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Sharks: The Fight To Keep Them Alive

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(Source: CBS4)

(Source: CBS4)

David-Sutta-600x450 David Sutta
David Sutta joined the CBS4 news team in April of 2007. As S...
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MIAMI (CBS4) – Just 50 miles off the coast of Bimini the waters are teaming with sharks.

Sharks that need human protection.  At the center of that effort is Dr. Samuel Gruber, a professor at the University of Miami’s Rosential School for Marine and Atmospheric Science and director of their Bimini Biological Field Station. You could call him the “shark whisperer.” But he hardly whispers.

“I want you to clear that shark. Can you do that,” asked Dr. Gruber point to a large shark in the water. “Look at that shark!”

Perhaps he is the “shark barker. At 74-years old, Dr. Gruber could be summed up in one word:  crazy.

“I frankly never thought I’d live past 30,” Gruber told CBS4’s David Sutta while he fought to pull up a tiger shark on the side of a boat. Somehow Doc has survived encountering sharks from Florida through the Bahamas, since the 60’s.

Gruber’s love for one of the most feared animals in the ocean drove him to set up the school’s shark lab in Bimini. He was forced there when research in the Florida Keys collapsed.

“I watched the population that I worked with dwindle down to nothing over a period of several years due to overfishing,” explained Gruber.

Today, he’s far from nothing. Sharks are everywhere.

Biologists come to Bimini from around the world to study the ocean’s top predator. It’s not by chance that Gruber, the biologists or the sharks are here.  For three decades the Bahamas have been protecting the shark.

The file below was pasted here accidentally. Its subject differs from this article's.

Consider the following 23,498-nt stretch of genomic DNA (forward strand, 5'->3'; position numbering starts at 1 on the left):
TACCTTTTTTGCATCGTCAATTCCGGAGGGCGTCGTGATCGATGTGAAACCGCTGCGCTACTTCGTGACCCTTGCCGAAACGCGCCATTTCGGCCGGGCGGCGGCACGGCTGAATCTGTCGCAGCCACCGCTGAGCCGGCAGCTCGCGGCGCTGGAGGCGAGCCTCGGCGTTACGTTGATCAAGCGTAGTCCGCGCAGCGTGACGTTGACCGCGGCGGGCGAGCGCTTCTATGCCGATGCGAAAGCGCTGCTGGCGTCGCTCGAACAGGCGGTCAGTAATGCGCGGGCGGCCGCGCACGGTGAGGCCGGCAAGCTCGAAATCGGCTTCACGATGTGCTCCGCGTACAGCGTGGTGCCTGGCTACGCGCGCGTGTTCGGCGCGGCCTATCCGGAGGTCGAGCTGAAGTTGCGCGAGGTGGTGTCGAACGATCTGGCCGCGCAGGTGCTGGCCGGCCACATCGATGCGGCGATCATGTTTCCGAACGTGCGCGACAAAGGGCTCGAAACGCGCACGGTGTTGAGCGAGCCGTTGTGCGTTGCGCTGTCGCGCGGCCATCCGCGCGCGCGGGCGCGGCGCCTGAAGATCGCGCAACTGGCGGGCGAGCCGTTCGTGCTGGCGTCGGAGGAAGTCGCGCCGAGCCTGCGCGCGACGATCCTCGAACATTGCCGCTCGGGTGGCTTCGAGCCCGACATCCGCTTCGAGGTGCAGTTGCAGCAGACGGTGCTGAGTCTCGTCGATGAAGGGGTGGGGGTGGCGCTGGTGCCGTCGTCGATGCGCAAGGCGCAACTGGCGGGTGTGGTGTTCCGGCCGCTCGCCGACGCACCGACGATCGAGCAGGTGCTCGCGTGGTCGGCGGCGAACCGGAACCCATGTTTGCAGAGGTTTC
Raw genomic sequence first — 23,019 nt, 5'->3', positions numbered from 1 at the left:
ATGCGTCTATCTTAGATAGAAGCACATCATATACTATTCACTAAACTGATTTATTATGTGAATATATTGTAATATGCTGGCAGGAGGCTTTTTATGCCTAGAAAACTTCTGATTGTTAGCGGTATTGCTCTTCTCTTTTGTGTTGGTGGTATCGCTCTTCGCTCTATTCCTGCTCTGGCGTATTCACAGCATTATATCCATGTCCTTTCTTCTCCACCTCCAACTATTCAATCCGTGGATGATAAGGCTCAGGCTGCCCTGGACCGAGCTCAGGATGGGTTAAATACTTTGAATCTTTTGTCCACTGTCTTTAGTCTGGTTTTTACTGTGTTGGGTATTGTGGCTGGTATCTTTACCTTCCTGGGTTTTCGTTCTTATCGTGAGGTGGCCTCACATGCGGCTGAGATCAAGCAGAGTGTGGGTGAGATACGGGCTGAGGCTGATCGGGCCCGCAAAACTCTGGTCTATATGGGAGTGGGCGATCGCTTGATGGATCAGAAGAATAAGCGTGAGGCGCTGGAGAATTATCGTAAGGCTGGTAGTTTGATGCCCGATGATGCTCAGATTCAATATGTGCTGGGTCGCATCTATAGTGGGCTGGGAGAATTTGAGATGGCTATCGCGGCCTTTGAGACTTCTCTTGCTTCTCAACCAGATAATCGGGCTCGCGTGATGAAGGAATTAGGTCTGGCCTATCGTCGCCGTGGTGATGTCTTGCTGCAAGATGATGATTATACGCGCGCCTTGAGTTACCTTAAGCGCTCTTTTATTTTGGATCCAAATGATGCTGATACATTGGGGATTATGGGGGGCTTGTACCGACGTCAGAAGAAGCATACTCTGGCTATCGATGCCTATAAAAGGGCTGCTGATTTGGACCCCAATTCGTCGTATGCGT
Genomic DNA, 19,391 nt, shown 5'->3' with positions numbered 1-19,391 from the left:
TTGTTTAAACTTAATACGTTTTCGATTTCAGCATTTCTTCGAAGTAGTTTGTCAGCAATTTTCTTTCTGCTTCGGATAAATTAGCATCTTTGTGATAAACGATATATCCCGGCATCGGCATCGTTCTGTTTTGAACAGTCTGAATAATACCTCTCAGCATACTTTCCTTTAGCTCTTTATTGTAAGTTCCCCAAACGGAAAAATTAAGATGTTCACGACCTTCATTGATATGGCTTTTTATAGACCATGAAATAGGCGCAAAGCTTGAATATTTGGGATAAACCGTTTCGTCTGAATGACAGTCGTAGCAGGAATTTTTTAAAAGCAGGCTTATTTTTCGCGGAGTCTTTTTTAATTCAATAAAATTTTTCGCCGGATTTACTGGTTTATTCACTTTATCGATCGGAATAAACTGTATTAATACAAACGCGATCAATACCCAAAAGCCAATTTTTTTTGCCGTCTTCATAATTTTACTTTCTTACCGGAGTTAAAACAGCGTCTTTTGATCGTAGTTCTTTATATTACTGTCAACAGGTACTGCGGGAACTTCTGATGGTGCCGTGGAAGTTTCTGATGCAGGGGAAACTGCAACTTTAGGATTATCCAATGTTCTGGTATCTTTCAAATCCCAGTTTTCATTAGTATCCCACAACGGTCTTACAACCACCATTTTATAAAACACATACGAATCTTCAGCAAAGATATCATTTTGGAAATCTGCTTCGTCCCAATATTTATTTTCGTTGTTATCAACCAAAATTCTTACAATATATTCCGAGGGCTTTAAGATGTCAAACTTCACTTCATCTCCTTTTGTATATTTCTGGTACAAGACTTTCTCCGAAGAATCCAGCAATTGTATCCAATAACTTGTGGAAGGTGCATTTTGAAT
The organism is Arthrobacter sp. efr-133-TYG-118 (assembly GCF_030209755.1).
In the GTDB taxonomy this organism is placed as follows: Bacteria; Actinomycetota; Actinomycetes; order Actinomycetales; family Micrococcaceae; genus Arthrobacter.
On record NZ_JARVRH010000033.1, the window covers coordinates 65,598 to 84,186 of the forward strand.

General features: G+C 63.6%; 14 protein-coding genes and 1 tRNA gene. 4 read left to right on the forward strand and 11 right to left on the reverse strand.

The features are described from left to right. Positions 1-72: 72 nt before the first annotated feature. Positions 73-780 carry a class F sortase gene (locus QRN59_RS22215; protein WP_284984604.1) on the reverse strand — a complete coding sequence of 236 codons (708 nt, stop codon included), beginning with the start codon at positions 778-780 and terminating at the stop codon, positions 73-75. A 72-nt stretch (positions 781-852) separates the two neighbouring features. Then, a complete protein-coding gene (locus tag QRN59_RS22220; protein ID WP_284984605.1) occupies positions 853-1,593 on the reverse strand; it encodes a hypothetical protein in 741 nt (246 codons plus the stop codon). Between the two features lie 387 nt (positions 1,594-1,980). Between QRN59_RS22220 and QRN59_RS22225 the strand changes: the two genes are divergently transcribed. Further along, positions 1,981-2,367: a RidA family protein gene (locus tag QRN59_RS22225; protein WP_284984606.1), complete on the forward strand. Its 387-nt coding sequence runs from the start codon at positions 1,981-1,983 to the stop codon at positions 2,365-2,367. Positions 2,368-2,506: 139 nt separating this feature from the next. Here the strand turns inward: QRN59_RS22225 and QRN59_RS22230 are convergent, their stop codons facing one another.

“If we did not ban long lining, our shark population would have crashed just like they have almost every where in the world,” explained Eric Carey with the Bahamas National Trust.

As a result in the Bahamas you’ll find some of the most diverse shark populations in the world.

For example, Tiger sharks.

“They are giant, giant sharks, 20-footers,” said Dr. Gruber as he struggled to pull one along side a boat so it could be tagged.

Dr. Michael Domeier has traveled from California to attach satellite trackers on their fins.

“When he’s finning and the tags out of the water, it can fix a position on where the shark is,” said Domeier with the Marine Conservation Science Institute.

Domeier has developed and app which can track dozens of sharks in real-time on the iPad.  The app is called “Expedition White Shark” and can be found in Apple’s app store or at www.expeditionwhiteshark.com.

“The yellow ones are the ones that we have had hits from satellite tags in the past seven days,” he added pointing tot he screen.  “It’s more than just a novelty.  It’s a research tool.  If you tag enough animals this way you can start to figure out their entire life history pattern.”

The tracks show us a side of sharks we never see.  Jaws, as we’ve come to know them, may be the world’s most misunderstood animal.  Gruber described them as the Budda’s of the ocean.